"Love you too. Bye."
"Bye." Rachel's farewell was almost a whisper, her voice faltering as if she were about to cry.
Rachel went to the bathroom and switched her contacts to her back up pair, letting her usual ones sit in solution. Her eyes did feel better, but maybe they were still dried out. She put in the eye drops anyway, just to be safe. Rachel returned to the kitchen to put the cereal boxes away and clean up after her breakfast. The boxes still had the same strange text on them. "Weird." The last of the boxes in the cabinet, she went to the living room to resume her grading. Once the papers and all other miscellaneous items were arranged on and around her lap, Rachel picked up one of the six essays left to grade. She was grateful for having so few left to do before her afternoon class. Usually she was more swamped than this. Rachel wrote the student's name on the top of the rubric sheet. "Rick Moore," it read. Perfect English. Rachel let out a sigh of relief. She was glad that Mark's advice had worked--a change of contacts and some eye drops seemed to be the cureall of the day.
Rachel set aside the rubric and held the essay in front of her. If she remembered correctly, the essay was supposed to be on the management of utilities at a local golf course. Rachel thought back to how much research Rick had been doing in class, and she regained her gusto for reading his essay. As she checked the header, the words began to scramble. "Rick Moore" was fine--no changes there. The date was also just fine. Numbers seemed to be unaffected by whatever was going on with her eyes. But isn't that strange? "If something is wrong with my eyes, then I should be having a much harder time reading numbers too, or even seeing at all. Everything should be blurry." Hurriedly glancing through the rest of Rick's essay Rachel found she could not read a word. None of it made sense. She called Mark again.
"Mark, its me again."
"Yes, Rachel. Everything okay?"
"Not really. I started grading again and the essay is in that same crazy language as before on the cereal boxes."
"Maybe you should make an appointment with your optometrist."
"Mark, I changed my contacts to my back ups and I added eye drops too. It doesn't seem to be working." Rachel was starting to panic. She had stood up from the couch and was pacing back and forth in her living room. Her toy poodle was following her.
"Rachel, I know you're freaked out right now, but I really think you need to talk to Dr. Jared. I don't know enough about eyes to tell you what to do now." Mark was getting frustrated. "I know this isn't your fault. Look, the boss is coming, I have to go. Call the doctor!"
Mark hung up. Rachel paced some more, effectively working up a panic. She reached for her favorite book on her bookshelf. The spine had those same funky letters on it. Rachel opened the book. Again, gibberish. She sat it down and opened another one. No luck. Rachel picked up another tome. Still not English. Again and again Rachel pulled books off the shelf, opened them to see their text. Every book she opened she tossed away in anguish and frustration and fright. Rachel went back into the kitchen and pulled down the cereal boxes. There was no change there either. Next came the boxes and bags of pasta and pop-tarts, the cans of vegetables and cake mixes, and spices galore. Rachel threw the bag of sugar and flour over her shoulder as well, sugar flowing down over the pile of groceries like lava, while the flour billowed into the air, covering the whole kitchen (and Rachel) in a layer of volcanic flour. Rachel screamed, stomping her way to the bedroom. Clothes labels, the tag around the sandalwood candle, and the newspaper clippings she'd hung in her room were all in the unknown language.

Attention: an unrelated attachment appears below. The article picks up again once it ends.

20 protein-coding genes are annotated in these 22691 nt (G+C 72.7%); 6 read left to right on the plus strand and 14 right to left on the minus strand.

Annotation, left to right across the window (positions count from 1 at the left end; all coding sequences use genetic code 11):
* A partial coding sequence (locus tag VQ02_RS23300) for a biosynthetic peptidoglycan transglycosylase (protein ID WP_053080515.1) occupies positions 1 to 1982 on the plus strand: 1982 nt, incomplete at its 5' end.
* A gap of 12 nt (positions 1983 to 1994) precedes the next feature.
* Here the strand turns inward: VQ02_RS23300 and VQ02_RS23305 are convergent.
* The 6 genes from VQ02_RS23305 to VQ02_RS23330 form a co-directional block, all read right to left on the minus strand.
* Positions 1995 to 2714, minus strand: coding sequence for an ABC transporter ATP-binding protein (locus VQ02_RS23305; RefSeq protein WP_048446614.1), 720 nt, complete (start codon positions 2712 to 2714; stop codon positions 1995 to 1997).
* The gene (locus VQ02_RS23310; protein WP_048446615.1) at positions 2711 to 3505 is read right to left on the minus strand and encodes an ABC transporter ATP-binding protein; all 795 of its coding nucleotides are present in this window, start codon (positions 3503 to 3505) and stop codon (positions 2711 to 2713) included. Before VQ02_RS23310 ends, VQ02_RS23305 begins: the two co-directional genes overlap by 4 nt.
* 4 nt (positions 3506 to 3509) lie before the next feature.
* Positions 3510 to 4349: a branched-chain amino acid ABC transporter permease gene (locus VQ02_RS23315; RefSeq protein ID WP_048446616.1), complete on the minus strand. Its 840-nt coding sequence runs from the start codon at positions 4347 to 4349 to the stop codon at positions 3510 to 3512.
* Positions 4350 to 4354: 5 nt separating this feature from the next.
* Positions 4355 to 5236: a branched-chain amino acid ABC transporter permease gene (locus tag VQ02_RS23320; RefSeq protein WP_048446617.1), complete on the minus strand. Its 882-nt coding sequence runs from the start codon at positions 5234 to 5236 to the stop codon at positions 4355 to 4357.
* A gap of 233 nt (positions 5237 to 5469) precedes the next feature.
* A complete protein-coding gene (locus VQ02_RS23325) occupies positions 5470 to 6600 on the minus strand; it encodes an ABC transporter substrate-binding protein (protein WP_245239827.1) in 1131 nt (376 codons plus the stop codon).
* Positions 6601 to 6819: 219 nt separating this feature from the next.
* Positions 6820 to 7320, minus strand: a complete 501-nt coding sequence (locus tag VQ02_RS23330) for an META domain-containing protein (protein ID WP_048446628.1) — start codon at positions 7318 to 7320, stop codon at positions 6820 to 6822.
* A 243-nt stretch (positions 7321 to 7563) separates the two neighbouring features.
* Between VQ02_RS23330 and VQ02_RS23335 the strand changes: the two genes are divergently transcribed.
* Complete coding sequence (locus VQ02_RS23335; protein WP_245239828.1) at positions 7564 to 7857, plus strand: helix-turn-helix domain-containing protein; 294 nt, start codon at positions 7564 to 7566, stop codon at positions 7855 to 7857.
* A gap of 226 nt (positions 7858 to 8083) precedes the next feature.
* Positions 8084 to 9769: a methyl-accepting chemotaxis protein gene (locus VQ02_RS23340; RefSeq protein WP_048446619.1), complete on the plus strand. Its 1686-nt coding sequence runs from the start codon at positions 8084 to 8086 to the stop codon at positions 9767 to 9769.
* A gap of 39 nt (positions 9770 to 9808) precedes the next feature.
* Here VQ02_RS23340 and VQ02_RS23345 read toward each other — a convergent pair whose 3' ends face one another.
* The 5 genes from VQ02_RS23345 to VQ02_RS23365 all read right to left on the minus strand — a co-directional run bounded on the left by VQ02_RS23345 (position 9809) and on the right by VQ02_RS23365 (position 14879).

With a spark of inspiration she went back to the half-gutted bookshelf and found her German copy of Macbeth and opened it. Rachel was half-sad and half-relieved when she realized it was still in German. No funky language there. She checked her Spanish-English pocket dictionary. The Spanish was definitely Spanish. The English was garbled, jumbled, nonsense. Rachel fell to her knees in the scattered books and cried. After a few minutes she took out her contacts and called her doctor.
"Is there any way I could be seen today? It's an emergency." Rachel couldn't keep the hitch out of her voice.
"Yes, two would be fine. Yes. Thank you." Rachel hung up, and dialed the number for the school where she worked.
"Hi, Lauren. Could you help me out? I need someone to cover my class today. They're supposed to be working on gathering materials in the library for their next essay."
"Sure Rachel, no problem. You said class was at two?"
"Yes, just the one session today at two. I owe you one."
"Don't worry about it. Good luck at the doctor."
Rachel put the phone down, stood up, put her glasses on, and gathered her purse and both sets of contacts. She knew she would be early getting to the office, but she figured that would give her some time to be checked in and fill out paperwork. Plus she wasn't sure how difficult it would be to get there without being able to read English. Rachel locked the door behind her, and left.